Pilumnus lacteus (velvet hairy crab)[3]
Pilumnus longleyi (studded hairy crab)[3]
Pilumnus marshi (quadrate hairy crab)[3]
Pilumnus pannosus (beaded hairy crab)[3]
Pilumnus reticulatus[3]
Pilumnus sayi (spineback hairy crab)[3]
Platydoris angustipes (Common leather doris)[3]
Ptereleotris helenae (Hovering goby)[3]
Scorpaena brasiliensis (Barbfish)[2]
Stenorhynchus seticornis (yellowline arrow crab)[2]
Stylocheilus longicauda (blue-ring seahare)[3]
Synalpheus brevicarpus (Short-clawed sponge shrimp)[2]
Tegula lividomaculata (West Indian tegula)[3]
Tozeuma carolinense (arrow shrimp)[2]
Trachinotus carolinus (Pompano)[2]
Turbo castanea (chestnut turban)[3]
Uca pugilator (Atlantic sand fiddler)[2]

Predators

Aetobatus narinari (White-spotted eagle ray)[3]
Alphestes afer (Small grouper)[3]
Bothus lunatus (Solefish)[3]
Epinephelus guttatus (Rockhind)[2]
Epinephelus striatus (White grouper)[3]
Ginglymostoma cirratum (Sand shark)[3]
Gymnothorax vicinus (Purple-mouthed moray eel)[3]
Haemulon flavolineatum (Yellow grunt)[3]
Haemulon sciurus (Yellow grunt)[3]
Halichoeres maculipinna (Slippery okra)[3]
Heteropriacanthus cruentatus (Rock bullseye)[3]
Lutjanus buccanella (Wrenchman)[3]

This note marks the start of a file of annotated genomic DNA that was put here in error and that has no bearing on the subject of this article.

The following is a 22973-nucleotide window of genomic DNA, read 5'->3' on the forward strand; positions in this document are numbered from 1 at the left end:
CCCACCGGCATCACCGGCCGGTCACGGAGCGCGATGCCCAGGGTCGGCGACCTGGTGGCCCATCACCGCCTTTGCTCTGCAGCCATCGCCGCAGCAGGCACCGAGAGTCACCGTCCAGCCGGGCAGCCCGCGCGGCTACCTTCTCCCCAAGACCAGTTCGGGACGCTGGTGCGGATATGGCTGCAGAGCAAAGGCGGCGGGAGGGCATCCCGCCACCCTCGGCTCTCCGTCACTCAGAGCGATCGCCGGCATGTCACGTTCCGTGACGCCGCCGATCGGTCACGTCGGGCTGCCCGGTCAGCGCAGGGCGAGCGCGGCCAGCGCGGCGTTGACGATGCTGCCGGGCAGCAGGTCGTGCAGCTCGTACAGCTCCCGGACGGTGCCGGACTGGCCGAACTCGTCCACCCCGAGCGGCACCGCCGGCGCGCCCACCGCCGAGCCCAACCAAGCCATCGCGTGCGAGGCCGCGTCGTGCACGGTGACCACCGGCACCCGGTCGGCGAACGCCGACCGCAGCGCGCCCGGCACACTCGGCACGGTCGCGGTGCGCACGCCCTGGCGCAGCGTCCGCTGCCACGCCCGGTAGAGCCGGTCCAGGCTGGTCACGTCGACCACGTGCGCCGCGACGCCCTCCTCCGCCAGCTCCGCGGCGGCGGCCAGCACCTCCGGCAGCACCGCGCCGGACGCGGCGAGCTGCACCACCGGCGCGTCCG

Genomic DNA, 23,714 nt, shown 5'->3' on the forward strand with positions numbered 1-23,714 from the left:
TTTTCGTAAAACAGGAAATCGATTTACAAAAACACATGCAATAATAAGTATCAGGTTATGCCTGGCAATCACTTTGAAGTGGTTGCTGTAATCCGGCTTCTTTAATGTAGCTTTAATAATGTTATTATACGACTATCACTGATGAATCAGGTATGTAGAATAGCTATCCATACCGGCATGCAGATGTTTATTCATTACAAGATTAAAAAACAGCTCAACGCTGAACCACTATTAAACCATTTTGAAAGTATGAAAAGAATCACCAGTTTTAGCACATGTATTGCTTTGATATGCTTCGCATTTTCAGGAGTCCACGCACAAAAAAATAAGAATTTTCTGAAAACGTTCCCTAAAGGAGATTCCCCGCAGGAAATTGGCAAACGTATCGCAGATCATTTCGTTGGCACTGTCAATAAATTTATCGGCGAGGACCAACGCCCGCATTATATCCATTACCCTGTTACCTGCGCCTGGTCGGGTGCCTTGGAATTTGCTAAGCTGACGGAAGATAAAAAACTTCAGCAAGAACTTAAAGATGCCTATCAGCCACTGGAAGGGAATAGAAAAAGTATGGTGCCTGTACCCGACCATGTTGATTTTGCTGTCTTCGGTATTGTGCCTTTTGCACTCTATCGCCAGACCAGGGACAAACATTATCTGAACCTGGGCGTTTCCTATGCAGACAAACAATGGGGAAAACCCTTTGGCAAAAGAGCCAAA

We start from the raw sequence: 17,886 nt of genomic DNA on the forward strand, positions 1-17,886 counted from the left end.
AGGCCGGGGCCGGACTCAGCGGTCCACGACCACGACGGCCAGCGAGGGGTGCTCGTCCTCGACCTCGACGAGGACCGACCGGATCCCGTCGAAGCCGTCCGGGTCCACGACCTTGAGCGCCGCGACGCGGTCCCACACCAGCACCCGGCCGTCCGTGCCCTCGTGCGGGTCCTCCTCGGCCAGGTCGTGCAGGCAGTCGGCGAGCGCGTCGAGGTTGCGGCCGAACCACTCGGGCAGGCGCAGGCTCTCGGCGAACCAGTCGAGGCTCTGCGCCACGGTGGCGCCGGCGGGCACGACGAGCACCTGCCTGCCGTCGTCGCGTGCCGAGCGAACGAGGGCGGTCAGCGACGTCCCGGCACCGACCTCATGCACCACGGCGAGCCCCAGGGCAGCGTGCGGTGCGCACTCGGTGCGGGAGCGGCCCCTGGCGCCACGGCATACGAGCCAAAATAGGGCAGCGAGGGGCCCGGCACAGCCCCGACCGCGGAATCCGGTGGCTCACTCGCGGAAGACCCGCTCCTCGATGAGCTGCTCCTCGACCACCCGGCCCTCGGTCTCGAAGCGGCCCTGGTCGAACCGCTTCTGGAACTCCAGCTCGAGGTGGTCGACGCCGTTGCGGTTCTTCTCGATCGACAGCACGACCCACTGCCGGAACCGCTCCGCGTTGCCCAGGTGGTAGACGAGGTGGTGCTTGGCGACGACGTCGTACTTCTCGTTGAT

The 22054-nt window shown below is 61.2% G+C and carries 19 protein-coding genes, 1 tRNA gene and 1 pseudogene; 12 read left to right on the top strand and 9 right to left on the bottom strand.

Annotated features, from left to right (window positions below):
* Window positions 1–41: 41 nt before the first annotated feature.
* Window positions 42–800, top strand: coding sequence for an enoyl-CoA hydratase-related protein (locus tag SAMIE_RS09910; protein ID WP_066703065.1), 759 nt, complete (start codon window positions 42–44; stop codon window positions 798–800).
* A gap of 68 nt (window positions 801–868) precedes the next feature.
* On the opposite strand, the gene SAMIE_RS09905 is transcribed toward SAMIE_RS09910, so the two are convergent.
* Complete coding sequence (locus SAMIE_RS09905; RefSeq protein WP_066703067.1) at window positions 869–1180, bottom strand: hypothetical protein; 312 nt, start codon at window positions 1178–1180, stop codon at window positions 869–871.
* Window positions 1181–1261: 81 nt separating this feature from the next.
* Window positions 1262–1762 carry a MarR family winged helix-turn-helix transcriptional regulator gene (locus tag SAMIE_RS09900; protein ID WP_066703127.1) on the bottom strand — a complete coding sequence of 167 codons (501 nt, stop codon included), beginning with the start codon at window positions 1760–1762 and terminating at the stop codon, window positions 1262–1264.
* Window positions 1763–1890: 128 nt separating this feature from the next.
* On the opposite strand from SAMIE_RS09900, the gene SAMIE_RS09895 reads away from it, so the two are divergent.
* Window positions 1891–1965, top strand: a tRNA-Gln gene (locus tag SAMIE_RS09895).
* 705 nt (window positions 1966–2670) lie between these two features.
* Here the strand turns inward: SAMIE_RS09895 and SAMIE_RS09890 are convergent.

Lutjanus campechanus (Red snapper)[3]
Lutjanus jocu (Snuggletooth snapper)[3]
Lutjanus mahogoni (Spot snapper)[3]
Ocyurus chrysurus (Yellowtail snapper)[3]
Priacanthus arenatus (Atlantic bigeye)[3]
Scorpaena plumieri (Pacific spotted scorpionfish)[3]
Sphyraena barracuda (Striped seapike)[3]

Institutions (Zoos, etc.)

    Maps
Institution Infraspecies / Breed 
Virginia Aquarium&Marine Science Ctr

Photos

Citations

Attributes / relations provided by 1Myers, P., R. Espinosa, C. S. Parr, T. Jones, G. S. Hammond, and T. A. Dewey. 2006. The Animal Diversity Web (online). Accessed February 01, 2010 at animaldiversity.org 2CephBase - Cephalopod (Octopus, Squid, Cuttlefish and Nautilus) Database 3Jorrit H. Poelen, James D. Simons and Chris J. Mungall. (2014). Global Biotic Interactions: An open infrastructure to share and analyze species-interaction datasets. Ecological Informatics.
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Abstract provided by DBpedia licensed under a Creative Commons License
Weather provided by NOAA METAR Data Access